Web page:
In many respects, it can be a beautiful experience.  It unveils humility, love, patience, selflessness, and change.  In other ways, it is ugly.  It rips the mask off of hardship, addiction, grief, abuse, and pain.  There is truly no other experience that compares.

I’ve had this thought lately, “Is this what Jesus felt?”  In His walk on Earth, He must have been covered by the pain and the beauty of lost souls; children in need of a Savior.  Just to be clear, I am not comparing the sacrifice of Christ to being a foster parent for nothing compares to what He gave.  Yet, when I think about you, (foster) Momma, choosing to walk with the broken, I can’t help but think of Jesus.

Nothing in my life has had a greater impact on my heart and faith than the time I was a (foster) Momma to a stranger’s child.  On the one hand, I don’t want to go back there; back to not knowing, worrying, and not being able to exhale.  On the other, I would do it all over again…and again.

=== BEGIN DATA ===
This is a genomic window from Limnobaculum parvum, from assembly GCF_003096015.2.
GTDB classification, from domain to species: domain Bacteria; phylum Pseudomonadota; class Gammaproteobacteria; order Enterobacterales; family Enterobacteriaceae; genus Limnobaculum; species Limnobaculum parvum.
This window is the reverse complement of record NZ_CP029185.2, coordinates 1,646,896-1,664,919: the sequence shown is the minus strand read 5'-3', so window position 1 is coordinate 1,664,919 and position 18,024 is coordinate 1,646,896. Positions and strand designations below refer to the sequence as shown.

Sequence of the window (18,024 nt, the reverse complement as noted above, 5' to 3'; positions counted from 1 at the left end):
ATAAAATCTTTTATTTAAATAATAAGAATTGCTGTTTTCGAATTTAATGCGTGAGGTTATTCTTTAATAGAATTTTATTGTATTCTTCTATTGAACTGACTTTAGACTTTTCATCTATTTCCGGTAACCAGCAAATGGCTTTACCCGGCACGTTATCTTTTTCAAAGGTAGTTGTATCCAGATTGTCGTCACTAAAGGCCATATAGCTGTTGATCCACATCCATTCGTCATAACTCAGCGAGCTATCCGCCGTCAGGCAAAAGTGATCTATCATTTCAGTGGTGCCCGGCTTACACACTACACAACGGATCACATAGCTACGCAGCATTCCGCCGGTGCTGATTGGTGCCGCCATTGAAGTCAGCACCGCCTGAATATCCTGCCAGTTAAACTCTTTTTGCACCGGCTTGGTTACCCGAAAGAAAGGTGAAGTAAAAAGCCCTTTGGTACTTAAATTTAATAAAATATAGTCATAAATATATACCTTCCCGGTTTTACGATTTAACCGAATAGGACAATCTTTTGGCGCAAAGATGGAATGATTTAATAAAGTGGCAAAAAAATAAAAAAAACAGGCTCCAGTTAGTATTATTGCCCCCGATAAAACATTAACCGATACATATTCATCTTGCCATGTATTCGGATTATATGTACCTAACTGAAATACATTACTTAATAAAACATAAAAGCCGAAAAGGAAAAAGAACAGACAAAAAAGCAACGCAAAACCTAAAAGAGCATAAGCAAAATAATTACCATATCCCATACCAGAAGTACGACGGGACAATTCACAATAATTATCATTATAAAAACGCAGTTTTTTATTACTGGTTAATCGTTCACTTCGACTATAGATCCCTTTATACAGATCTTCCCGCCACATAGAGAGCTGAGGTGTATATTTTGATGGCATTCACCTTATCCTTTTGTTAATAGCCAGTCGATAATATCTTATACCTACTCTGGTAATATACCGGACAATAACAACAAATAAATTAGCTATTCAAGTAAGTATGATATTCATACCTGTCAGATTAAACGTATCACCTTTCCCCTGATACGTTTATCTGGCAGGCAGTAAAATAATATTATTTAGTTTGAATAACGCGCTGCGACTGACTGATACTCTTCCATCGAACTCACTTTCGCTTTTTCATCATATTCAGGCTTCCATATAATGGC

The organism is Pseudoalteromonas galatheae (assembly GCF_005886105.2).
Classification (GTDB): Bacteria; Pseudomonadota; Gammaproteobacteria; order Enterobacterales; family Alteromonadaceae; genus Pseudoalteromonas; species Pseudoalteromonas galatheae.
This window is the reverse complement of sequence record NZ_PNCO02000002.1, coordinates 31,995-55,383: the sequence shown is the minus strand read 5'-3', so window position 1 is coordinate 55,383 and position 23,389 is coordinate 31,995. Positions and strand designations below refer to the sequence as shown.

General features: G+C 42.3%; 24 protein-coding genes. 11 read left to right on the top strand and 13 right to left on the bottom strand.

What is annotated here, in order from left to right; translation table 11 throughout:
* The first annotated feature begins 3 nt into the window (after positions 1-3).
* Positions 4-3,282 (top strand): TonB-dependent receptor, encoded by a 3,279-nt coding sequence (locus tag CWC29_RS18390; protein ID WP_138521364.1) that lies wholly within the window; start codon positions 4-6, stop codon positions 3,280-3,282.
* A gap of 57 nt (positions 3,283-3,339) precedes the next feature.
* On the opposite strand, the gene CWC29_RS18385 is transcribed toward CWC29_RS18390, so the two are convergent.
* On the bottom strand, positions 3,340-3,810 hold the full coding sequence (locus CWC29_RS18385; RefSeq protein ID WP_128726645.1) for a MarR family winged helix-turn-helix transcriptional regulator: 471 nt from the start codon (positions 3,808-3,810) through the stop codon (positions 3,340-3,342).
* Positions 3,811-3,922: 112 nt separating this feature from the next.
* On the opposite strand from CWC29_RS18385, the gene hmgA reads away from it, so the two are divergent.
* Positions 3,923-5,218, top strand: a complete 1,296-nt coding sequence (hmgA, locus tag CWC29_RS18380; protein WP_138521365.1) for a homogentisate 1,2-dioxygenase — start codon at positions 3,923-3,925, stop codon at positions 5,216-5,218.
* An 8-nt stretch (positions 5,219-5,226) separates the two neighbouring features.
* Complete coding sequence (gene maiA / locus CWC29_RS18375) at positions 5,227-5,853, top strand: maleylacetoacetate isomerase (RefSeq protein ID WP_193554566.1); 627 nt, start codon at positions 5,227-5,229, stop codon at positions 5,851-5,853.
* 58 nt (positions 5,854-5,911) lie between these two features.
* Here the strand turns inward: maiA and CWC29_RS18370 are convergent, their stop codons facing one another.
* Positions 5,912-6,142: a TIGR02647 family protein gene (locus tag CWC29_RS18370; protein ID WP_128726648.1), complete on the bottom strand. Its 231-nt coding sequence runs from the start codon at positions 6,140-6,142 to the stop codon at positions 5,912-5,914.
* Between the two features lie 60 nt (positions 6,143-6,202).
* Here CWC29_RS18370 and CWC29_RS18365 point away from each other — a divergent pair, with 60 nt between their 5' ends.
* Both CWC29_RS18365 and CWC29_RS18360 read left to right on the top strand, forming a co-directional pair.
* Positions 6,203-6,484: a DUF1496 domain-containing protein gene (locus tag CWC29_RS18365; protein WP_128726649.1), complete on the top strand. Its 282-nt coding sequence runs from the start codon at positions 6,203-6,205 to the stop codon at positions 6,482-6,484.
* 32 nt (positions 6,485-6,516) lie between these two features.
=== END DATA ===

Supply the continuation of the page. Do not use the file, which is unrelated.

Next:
Dear (Foster) Momma of a Stranger’s Child,

Anything you do for a child matters.  Despite your own weary soul, keep at it. Stay strong. Don’t let those whispers of doubt take root in your heart and mind.  Even in the moments when you feel like no one notices what you are doing, you know and the Lord knows.

Take a deep breath.  Don’t hold it in.  Exhale.

 

 

 

 

 

 

Do You Have What It Takes To Be An Adoptive Parent?

I was recently tasked with the assignment of writing an article for Adoption.com regarding “what it takes to be an adoptive parent”.  At first, I was not quite sure what to write.  What DOES it take to be an adoptive parent?  What does it take to be any kind of parent, really?

As I thought more and more about this subject, I rested on a few themes: patience, understanding of systems, strong emotions, humor, comfort, perfection, rejection, resilience, “issues”, and the meaning of adoption in each of our lives.  Sure, some of these things may be important for any type of parenting.  The reality is that they are especially important for adoptive families.